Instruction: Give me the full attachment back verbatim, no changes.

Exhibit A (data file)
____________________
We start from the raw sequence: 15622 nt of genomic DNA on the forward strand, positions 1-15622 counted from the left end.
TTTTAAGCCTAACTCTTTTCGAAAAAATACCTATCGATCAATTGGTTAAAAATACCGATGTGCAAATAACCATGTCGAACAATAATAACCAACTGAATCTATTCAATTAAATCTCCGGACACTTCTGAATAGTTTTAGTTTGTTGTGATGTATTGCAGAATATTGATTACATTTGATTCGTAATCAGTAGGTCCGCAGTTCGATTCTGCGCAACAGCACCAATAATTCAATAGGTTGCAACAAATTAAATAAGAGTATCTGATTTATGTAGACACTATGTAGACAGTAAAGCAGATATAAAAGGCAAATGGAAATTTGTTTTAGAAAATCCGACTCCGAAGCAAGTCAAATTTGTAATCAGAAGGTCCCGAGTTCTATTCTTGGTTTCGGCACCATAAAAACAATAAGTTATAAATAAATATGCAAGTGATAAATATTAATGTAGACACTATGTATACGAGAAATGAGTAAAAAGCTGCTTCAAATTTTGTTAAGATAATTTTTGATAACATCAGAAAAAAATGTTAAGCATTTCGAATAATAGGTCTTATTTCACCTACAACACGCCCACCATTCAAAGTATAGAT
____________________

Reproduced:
We start from the raw sequence: 15622 nt of genomic DNA on the forward strand, positions 1-15622 counted from the left end.
TTTTAAGCCTAACTCTTTTCGAAAAAATACCTATCGATCAATTGGTTAAAAATACCGATGTGCAAATAACCATGTCGAACAATAATAACCAACTGAATCTATTCAATTAAATCTCCGGACACTTCTGAATAGTTTTAGTTTGTTGTGATGTATTGCAGAATATTGATTACATTTGATTCGTAATCAGTAGGTCCGCAGTTCGATTCTGCGCAACAGCACCAATAATTCAATAGGTTGCAACAAATTAAATAAGAGTATCTGATTTATGTAGACACTATGTAGACAGTAAAGCAGATATAAAAGGCAAATGGAAATTTGTTTTAGAAAATCCGACTCCGAAGCAAGTCAAATTTGTAATCAGAAGGTCCCGAGTTCTATTCTTGGTTTCGGCACCATAAAAACAATAAGTTATAAATAAATATGCAAGTGATAAATATTAATGTAGACACTATGTATACGAGAAATGAGTAAAAAGCTGCTTCAAATTTTGTTAAGATAATTTTTGATAACATCAGAAAAAAATGTTAAGCATTTCGAATAATAGGTCTTATTTCACCTACAACACGCCCACCATTCAAAGTATAGAT